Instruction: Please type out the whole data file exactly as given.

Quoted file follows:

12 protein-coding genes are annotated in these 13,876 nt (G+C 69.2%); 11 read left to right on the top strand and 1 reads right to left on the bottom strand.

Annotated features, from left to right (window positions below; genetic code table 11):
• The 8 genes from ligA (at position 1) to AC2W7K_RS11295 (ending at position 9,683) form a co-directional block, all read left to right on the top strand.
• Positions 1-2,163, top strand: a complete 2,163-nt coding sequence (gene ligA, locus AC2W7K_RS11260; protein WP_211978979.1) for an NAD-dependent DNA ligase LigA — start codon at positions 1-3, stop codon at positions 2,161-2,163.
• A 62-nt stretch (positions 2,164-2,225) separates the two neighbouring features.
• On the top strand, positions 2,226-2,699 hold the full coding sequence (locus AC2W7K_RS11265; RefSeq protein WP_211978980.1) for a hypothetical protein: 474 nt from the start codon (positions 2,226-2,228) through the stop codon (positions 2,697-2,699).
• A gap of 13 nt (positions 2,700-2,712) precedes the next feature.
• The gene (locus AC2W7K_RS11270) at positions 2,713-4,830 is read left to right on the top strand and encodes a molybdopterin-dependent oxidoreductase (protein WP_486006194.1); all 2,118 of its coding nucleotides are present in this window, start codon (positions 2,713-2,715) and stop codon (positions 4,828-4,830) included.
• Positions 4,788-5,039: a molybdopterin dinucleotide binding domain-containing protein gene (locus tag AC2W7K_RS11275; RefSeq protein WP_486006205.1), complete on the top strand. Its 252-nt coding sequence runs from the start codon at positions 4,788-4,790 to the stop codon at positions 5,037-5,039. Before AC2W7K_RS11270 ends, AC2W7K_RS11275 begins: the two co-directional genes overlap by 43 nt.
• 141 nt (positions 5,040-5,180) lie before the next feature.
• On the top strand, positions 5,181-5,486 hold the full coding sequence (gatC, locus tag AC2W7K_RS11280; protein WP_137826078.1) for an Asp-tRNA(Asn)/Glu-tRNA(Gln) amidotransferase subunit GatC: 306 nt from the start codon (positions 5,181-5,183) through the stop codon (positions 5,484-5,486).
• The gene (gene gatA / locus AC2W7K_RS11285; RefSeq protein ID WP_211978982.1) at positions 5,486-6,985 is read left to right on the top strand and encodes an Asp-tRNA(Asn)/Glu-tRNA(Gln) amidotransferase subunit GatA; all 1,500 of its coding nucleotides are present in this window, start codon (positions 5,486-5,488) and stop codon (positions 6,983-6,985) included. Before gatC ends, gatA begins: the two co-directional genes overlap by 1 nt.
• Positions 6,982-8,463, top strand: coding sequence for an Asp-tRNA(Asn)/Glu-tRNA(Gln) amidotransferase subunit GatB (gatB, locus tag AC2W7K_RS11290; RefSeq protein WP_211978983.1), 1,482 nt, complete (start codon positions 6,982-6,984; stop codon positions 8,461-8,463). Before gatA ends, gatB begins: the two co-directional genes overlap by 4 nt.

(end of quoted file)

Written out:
12 protein-coding genes are annotated in these 13,876 nt (G+C 69.2%); 11 read left to right on the top strand and 1 reads right to left on the bottom strand.

Annotated features, from left to right (window positions below; genetic code table 11):
• The 8 genes from ligA (at position 1) to AC2W7K_RS11295 (ending at position 9,683) form a co-directional block, all read left to right on the top strand.
• Positions 1-2,163, top strand: a complete 2,163-nt coding sequence (gene ligA, locus AC2W7K_RS11260; protein WP_211978979.1) for an NAD-dependent DNA ligase LigA — start codon at positions 1-3, stop codon at positions 2,161-2,163.
• A 62-nt stretch (positions 2,164-2,225) separates the two neighbouring features.
• On the top strand, positions 2,226-2,699 hold the full coding sequence (locus AC2W7K_RS11265; RefSeq protein WP_211978980.1) for a hypothetical protein: 474 nt from the start codon (positions 2,226-2,228) through the stop codon (positions 2,697-2,699).
• A gap of 13 nt (positions 2,700-2,712) precedes the next feature.
• The gene (locus AC2W7K_RS11270) at positions 2,713-4,830 is read left to right on the top strand and encodes a molybdopterin-dependent oxidoreductase (protein WP_486006194.1); all 2,118 of its coding nucleotides are present in this window, start codon (positions 2,713-2,715) and stop codon (positions 4,828-4,830) included.
• Positions 4,788-5,039: a molybdopterin dinucleotide binding domain-containing protein gene (locus tag AC2W7K_RS11275; RefSeq protein WP_486006205.1), complete on the top strand. Its 252-nt coding sequence runs from the start codon at positions 4,788-4,790 to the stop codon at positions 5,037-5,039. Before AC2W7K_RS11270 ends, AC2W7K_RS11275 begins: the two co-directional genes overlap by 43 nt.
• 141 nt (positions 5,040-5,180) lie before the next feature.
• On the top strand, positions 5,181-5,486 hold the full coding sequence (gatC, locus tag AC2W7K_RS11280; protein WP_137826078.1) for an Asp-tRNA(Asn)/Glu-tRNA(Gln) amidotransferase subunit GatC: 306 nt from the start codon (positions 5,181-5,183) through the stop codon (positions 5,484-5,486).
• The gene (gene gatA / locus AC2W7K_RS11285; RefSeq protein ID WP_211978982.1) at positions 5,486-6,985 is read left to right on the top strand and encodes an Asp-tRNA(Asn)/Glu-tRNA(Gln) amidotransferase subunit GatA; all 1,500 of its coding nucleotides are present in this window, start codon (positions 5,486-5,488) and stop codon (positions 6,983-6,985) included. Before gatC ends, gatA begins: the two co-directional genes overlap by 1 nt.
• Positions 6,982-8,463, top strand: coding sequence for an Asp-tRNA(Asn)/Glu-tRNA(Gln) amidotransferase subunit GatB (gatB, locus tag AC2W7K_RS11290; RefSeq protein WP_211978983.1), 1,482 nt, complete (start codon positions 6,982-6,984; stop codon positions 8,461-8,463). Before gatA ends, gatB begins: the two co-directional genes overlap by 4 nt.